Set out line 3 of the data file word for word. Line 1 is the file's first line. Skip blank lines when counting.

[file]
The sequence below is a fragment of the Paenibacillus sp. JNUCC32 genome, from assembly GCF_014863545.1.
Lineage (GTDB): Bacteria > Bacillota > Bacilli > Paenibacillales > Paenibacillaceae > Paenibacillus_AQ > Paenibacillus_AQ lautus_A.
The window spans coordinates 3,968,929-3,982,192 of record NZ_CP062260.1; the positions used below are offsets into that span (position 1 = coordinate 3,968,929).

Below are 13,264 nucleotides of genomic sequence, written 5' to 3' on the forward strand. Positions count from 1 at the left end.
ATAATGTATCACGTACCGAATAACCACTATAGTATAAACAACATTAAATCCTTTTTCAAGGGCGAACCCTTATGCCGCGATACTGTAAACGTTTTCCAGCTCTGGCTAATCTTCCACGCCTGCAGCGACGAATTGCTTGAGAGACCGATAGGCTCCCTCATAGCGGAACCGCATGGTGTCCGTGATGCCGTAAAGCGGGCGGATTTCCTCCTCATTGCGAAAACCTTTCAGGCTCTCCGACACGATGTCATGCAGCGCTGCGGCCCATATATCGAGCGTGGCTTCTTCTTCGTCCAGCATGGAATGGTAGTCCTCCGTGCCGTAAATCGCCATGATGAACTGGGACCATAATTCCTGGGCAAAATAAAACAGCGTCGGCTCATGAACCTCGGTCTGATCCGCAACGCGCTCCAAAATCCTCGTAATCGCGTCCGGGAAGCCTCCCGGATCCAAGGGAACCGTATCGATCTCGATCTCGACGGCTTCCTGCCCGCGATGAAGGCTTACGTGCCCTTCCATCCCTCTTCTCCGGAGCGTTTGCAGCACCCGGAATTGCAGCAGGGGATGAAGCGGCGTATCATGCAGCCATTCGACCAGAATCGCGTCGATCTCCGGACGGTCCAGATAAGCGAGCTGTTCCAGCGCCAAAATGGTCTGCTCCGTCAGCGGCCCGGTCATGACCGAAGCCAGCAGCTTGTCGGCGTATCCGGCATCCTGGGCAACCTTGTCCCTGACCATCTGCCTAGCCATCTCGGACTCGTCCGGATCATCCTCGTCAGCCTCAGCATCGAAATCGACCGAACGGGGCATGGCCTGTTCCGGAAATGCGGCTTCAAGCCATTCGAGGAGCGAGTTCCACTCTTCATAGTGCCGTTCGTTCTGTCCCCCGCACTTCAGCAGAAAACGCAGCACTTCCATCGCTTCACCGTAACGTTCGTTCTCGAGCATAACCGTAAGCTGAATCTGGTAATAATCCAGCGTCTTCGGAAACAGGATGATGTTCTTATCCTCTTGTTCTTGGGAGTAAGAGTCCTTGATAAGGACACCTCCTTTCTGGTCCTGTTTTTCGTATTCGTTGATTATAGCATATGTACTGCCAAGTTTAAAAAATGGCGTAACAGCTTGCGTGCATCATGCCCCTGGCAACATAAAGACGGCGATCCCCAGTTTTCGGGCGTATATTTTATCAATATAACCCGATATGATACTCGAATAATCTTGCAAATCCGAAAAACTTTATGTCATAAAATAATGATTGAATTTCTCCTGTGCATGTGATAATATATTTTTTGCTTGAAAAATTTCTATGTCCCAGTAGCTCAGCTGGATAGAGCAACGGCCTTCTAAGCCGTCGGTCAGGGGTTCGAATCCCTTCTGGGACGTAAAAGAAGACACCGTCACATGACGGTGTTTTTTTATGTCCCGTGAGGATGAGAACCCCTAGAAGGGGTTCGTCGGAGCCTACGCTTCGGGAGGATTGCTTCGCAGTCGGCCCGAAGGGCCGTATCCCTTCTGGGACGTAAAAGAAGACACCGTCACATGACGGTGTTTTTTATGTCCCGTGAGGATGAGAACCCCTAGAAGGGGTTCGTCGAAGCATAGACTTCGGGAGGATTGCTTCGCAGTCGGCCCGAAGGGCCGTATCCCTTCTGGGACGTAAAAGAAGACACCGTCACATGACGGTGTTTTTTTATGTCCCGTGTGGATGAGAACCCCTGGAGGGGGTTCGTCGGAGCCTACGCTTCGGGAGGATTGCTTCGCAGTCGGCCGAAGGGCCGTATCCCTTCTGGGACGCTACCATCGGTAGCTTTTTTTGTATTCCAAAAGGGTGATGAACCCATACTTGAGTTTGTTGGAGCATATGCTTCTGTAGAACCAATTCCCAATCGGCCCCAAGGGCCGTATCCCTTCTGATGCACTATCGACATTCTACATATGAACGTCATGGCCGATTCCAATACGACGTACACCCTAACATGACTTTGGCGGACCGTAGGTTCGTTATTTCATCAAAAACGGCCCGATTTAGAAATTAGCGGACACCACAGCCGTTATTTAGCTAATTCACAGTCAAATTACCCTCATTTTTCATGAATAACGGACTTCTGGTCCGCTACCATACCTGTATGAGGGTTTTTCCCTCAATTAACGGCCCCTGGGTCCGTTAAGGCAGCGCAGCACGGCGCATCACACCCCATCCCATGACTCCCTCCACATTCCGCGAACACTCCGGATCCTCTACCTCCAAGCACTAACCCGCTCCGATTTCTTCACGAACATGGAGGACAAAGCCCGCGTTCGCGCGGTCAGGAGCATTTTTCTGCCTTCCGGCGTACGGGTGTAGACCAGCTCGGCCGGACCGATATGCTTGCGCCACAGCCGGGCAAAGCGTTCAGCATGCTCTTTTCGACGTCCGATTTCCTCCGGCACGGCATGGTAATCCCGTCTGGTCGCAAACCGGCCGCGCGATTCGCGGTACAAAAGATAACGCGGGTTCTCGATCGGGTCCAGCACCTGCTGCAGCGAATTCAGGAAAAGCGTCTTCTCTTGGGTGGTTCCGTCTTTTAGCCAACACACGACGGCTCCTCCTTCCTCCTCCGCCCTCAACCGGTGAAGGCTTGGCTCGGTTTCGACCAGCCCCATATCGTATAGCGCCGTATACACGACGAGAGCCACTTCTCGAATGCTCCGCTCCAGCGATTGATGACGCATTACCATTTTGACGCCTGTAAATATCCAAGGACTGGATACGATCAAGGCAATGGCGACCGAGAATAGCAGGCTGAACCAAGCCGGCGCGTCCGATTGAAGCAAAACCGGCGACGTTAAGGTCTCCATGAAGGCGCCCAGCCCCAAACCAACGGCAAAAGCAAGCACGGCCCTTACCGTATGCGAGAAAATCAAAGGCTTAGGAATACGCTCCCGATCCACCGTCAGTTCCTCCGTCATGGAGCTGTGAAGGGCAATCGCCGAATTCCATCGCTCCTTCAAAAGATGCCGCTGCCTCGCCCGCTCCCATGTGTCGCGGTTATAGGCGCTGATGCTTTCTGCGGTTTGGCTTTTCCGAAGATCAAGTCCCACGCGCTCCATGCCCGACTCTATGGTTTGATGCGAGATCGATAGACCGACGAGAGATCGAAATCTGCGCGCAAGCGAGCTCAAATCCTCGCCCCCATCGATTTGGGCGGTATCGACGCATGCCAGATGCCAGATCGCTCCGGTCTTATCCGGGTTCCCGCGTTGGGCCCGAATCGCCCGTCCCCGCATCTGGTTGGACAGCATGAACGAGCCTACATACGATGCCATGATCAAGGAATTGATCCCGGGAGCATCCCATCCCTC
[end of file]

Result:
The window spans coordinates 3,968,929-3,982,192 of record NZ_CP062260.1; the positions used below are offsets into that span (position 1 = coordinate 3,968,929).